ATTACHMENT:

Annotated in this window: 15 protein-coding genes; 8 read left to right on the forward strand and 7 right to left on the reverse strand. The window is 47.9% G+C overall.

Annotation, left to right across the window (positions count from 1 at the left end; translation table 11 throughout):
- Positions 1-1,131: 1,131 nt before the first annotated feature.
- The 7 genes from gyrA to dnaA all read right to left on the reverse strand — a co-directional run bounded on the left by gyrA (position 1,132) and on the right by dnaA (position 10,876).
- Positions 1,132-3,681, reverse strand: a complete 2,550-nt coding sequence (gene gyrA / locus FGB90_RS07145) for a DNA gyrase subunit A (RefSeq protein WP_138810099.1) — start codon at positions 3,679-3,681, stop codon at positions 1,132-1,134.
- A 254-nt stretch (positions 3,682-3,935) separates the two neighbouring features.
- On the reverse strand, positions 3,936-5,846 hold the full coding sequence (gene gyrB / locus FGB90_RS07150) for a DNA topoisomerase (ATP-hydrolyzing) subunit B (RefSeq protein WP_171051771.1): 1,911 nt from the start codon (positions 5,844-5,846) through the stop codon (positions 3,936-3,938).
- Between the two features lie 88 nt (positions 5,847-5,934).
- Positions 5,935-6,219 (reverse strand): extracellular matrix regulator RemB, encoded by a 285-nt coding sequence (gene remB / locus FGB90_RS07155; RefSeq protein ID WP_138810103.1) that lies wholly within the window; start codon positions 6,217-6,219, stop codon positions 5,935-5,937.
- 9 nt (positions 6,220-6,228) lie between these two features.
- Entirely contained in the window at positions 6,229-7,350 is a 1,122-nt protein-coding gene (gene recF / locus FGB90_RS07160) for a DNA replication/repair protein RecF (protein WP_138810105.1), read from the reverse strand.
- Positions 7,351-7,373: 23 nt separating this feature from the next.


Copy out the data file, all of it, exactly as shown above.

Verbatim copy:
Annotated in this window: 15 protein-coding genes; 8 read left to right on the forward strand and 7 right to left on the reverse strand. The window is 47.9% G+C overall.

Annotation, left to right across the window (positions count from 1 at the left end; translation table 11 throughout):
- Positions 1-1,131: 1,131 nt before the first annotated feature.
- The 7 genes from gyrA to dnaA all read right to left on the reverse strand — a co-directional run bounded on the left by gyrA (position 1,132) and on the right by dnaA (position 10,876).
- Positions 1,132-3,681, reverse strand: a complete 2,550-nt coding sequence (gene gyrA / locus FGB90_RS07145) for a DNA gyrase subunit A (RefSeq protein WP_138810099.1) — start codon at positions 3,679-3,681, stop codon at positions 1,132-1,134.
- A 254-nt stretch (positions 3,682-3,935) separates the two neighbouring features.
- On the reverse strand, positions 3,936-5,846 hold the full coding sequence (gene gyrB / locus FGB90_RS07150) for a DNA topoisomerase (ATP-hydrolyzing) subunit B (RefSeq protein WP_171051771.1): 1,911 nt from the start codon (positions 5,844-5,846) through the stop codon (positions 3,936-3,938).
- Between the two features lie 88 nt (positions 5,847-5,934).
- Positions 5,935-6,219 (reverse strand): extracellular matrix regulator RemB, encoded by a 285-nt coding sequence (gene remB / locus FGB90_RS07155; RefSeq protein ID WP_138810103.1) that lies wholly within the window; start codon positions 6,217-6,219, stop codon positions 5,935-5,937.
- 9 nt (positions 6,220-6,228) lie between these two features.
- Entirely contained in the window at positions 6,229-7,350 is a 1,122-nt protein-coding gene (gene recF / locus FGB90_RS07160) for a DNA replication/repair protein RecF (protein WP_138810105.1), read from the reverse strand.
- Positions 7,351-7,373: 23 nt separating this feature from the next.